Techne, from Neoclassicism to Postmodernism: Understanding Writing as a Useful, Teachable Art
Publication date: May 2011
Digital Book format: PDF (Adobe DRM)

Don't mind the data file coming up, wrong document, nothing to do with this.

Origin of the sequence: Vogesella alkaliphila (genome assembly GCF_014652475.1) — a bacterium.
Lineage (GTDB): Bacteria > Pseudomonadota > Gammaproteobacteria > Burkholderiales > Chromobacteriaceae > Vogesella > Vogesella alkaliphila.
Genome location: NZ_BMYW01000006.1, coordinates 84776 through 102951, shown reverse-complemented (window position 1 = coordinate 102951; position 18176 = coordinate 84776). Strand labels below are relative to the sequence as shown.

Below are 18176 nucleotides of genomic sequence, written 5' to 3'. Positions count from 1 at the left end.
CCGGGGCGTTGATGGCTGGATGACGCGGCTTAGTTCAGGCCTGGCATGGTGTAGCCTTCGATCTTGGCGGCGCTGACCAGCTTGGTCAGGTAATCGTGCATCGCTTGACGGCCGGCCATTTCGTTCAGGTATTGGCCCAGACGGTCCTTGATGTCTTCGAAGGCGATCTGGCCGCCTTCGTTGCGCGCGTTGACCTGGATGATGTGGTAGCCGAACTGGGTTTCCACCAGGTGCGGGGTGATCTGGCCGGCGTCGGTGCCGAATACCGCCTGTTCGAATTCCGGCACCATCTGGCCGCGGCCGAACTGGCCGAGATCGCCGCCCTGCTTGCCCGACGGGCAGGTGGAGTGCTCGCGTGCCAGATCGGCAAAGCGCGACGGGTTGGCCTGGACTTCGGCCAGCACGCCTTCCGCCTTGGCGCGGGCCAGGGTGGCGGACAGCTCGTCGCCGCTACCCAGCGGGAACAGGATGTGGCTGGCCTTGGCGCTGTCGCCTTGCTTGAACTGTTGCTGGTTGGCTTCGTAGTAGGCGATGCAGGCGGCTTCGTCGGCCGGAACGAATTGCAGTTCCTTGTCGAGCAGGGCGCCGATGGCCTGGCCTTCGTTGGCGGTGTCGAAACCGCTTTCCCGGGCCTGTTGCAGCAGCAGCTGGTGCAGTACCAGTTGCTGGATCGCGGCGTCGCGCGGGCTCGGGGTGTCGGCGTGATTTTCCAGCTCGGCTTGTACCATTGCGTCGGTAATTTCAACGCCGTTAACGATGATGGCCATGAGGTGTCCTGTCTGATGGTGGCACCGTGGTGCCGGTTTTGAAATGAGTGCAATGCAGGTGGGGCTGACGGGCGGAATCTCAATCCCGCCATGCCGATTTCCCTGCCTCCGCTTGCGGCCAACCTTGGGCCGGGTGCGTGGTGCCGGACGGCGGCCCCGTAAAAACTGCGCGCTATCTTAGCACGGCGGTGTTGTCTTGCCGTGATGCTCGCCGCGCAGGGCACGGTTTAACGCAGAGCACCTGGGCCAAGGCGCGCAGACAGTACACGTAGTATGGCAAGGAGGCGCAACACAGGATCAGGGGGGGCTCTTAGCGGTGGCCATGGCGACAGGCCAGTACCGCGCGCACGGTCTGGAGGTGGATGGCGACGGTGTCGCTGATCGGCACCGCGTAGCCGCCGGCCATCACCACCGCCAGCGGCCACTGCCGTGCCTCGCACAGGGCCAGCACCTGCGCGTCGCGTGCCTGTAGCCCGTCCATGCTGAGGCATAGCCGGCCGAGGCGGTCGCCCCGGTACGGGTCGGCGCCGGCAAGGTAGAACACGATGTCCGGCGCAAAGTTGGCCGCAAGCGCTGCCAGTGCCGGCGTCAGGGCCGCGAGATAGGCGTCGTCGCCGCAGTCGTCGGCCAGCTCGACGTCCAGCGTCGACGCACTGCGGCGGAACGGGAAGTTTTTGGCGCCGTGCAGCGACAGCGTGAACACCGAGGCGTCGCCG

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Kelly Pender's final provocative suggestion-that it is precisely through the apparent opposition between "closed" and "open" that writing itself has been marginalized within the writing classroom-is an extraordinarily insightful point, one that deserves serious consideration within the rhetoric and composition community. -John Muckelbauer, author of Invention and the Future: Rhetoric, Postmodernism, and the Problem of Change The word techne has no equivalent in English and so is usually understood as one of the three terms that approximate its original Greek meaning: art, skill, craft. As a kind of productive knowledge, techne is often defined by its close association with rationality and instrumentality. TECHNE, FROM NEOCLASSICISM TO POSTMODERNISM: UNDERSTANDING WRITING AS A USEFUL, TEACHABLE ART is a book about the relationships among the many meanings of this complex term. Kelly Pender tells the story of techne's presence in the development of rhetoric and composition as an academic discipline in the mid-twentieth century, the influence of postmodern theory on that development, and what is often taught or not taught under the rubric of "writing" in contemporary composition courses. The arguments TECHNE, FROM NEOCLASSICISM TO POSTMODERNISM makes about these relationships are deconstructive and seek to challenge some of the field's most firmly entrenched binaries about what writing is and how (or if) it should be taught. To make these arguments, TECHNE, FROM NEOCLASSICISM TO POSTMODERNISM uses Samuel Weber's retranslation of the Heideggerian term "Ge-stell" as a form of emplacement to show how composition theories and pedagogies based on techne work simultaneously to both "close down" and "open up" possibilities for experiencing writing as an inherently valuable, nonrational mode of bringing-forth. KELLY PENDER holds a PhD in English from Purdue University. She is an assistant professor of English at Virginia Tech, where she teaches courses in professional writing, public discourse, critical theory, and classical rhetoric. She has presented papers at numerous conferences, and her work has appeared in journals such as Postmodern Culture, Composition Studies, and Rhetoric Society Quarterly. Her research interests include the history and theory of rhetoric and composition, critical theory, and, medical rhetoric, particularly rhetorics of genetic risk and disease prevention.